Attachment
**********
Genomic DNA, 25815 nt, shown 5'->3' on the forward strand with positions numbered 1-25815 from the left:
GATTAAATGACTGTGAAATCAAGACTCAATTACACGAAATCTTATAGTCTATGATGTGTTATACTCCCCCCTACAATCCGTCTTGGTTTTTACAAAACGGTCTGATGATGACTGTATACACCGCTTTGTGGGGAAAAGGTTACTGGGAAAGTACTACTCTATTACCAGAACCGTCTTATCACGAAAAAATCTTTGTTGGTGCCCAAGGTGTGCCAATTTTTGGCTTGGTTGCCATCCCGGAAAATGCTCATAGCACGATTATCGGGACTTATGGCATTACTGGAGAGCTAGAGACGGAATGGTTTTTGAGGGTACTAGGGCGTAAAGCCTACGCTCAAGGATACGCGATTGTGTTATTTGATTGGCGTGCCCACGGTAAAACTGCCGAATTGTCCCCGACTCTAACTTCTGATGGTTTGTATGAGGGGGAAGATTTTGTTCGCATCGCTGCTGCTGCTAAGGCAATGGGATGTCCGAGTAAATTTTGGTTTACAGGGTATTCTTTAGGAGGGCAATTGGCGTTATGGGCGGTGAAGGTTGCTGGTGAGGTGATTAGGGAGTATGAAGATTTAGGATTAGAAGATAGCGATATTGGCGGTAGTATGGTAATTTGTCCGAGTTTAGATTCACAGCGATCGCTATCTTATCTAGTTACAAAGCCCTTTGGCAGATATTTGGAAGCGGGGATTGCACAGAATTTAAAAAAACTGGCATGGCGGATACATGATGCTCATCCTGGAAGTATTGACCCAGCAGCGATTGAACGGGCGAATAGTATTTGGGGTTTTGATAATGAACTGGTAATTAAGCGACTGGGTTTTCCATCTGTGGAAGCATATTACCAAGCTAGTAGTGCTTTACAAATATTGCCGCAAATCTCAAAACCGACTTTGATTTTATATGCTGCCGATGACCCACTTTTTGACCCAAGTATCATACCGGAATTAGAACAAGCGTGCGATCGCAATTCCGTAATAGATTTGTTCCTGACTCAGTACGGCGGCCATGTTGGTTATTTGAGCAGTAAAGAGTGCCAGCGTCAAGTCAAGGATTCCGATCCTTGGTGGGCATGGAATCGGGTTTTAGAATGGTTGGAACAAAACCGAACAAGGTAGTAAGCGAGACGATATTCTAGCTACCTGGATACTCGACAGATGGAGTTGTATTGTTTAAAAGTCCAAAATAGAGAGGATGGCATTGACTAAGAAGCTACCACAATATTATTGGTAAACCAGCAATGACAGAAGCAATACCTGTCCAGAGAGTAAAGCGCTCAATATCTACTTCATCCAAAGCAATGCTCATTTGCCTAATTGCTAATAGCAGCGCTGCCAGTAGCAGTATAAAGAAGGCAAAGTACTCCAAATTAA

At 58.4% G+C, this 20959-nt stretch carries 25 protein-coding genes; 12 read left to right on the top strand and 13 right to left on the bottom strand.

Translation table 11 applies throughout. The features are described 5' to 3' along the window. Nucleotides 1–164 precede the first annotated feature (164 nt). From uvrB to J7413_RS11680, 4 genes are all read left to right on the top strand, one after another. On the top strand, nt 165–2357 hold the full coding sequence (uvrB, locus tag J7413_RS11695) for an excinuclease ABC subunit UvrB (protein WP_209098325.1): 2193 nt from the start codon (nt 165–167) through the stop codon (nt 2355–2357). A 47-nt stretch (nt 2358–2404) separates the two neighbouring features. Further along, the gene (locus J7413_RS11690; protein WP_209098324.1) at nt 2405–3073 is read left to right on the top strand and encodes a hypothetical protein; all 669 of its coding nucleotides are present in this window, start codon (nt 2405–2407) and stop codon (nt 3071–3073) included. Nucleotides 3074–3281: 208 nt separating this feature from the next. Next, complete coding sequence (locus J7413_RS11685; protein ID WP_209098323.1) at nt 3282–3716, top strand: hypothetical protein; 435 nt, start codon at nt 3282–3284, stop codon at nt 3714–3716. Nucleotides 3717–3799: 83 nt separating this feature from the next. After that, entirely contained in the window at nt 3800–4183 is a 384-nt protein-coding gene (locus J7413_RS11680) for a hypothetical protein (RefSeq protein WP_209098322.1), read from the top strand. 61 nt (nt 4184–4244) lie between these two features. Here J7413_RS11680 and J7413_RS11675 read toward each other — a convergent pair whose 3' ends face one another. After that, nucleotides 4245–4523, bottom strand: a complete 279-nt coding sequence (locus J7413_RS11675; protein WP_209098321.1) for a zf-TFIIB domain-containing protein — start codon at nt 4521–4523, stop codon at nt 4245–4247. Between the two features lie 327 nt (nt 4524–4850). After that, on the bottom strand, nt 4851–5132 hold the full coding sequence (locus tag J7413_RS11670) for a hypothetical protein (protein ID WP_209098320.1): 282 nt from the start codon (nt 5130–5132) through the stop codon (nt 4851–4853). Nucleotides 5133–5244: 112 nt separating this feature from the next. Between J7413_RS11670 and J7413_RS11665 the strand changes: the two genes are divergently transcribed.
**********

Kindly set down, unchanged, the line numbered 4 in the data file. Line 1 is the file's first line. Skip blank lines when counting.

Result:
Translation table 11 applies throughout. The features are described 5' to 3' along the window. Nucleotides 1–164 precede the first annotated feature (164 nt). From uvrB to J7413_RS11680, 4 genes are all read left to right on the top strand, one after another. On the top strand, nt 165–2357 hold the full coding sequence (uvrB, locus tag J7413_RS11695) for an excinuclease ABC subunit UvrB (protein WP_209098325.1): 2193 nt from the start codon (nt 165–167) through the stop codon (nt 2355–2357). A 47-nt stretch (nt 2358–2404) separates the two neighbouring features. Further along, the gene (locus J7413_RS11690; protein WP_209098324.1) at nt 2405–3073 is read left to right on the top strand and encodes a hypothetical protein; all 669 of its coding nucleotides are present in this window, start codon (nt 2405–2407) and stop codon (nt 3071–3073) included. Nucleotides 3074–3281: 208 nt separating this feature from the next. Next, complete coding sequence (locus J7413_RS11685; protein ID WP_209098323.1) at nt 3282–3716, top strand: hypothetical protein; 435 nt, start codon at nt 3282–3284, stop codon at nt 3714–3716. Nucleotides 3717–3799: 83 nt separating this feature from the next. After that, entirely contained in the window at nt 3800–4183 is a 384-nt protein-coding gene (locus J7413_RS11680) for a hypothetical protein (RefSeq protein WP_209098322.1), read from the top strand. 61 nt (nt 4184–4244) lie between these two features. Here J7413_RS11680 and J7413_RS11675 read toward each other — a convergent pair whose 3' ends face one another. After that, nucleotides 4245–4523, bottom strand: a complete 279-nt coding sequence (locus J7413_RS11675; protein WP_209098321.1) for a zf-TFIIB domain-containing protein — start codon at nt 4521–4523, stop codon at nt 4245–4247. Between the two features lie 327 nt (nt 4524–4850). After that, on the bottom strand, nt 4851–5132 hold the full coding sequence (locus tag J7413_RS11670) for a hypothetical protein (protein ID WP_209098320.1): 282 nt from the start codon (nt 5130–5132) through the stop codon (nt 4851–4853). Nucleotides 5133–5244: 112 nt separating this feature from the next. Between J7413_RS11670 and J7413_RS11665 the strand changes: the two genes are divergently transcribed.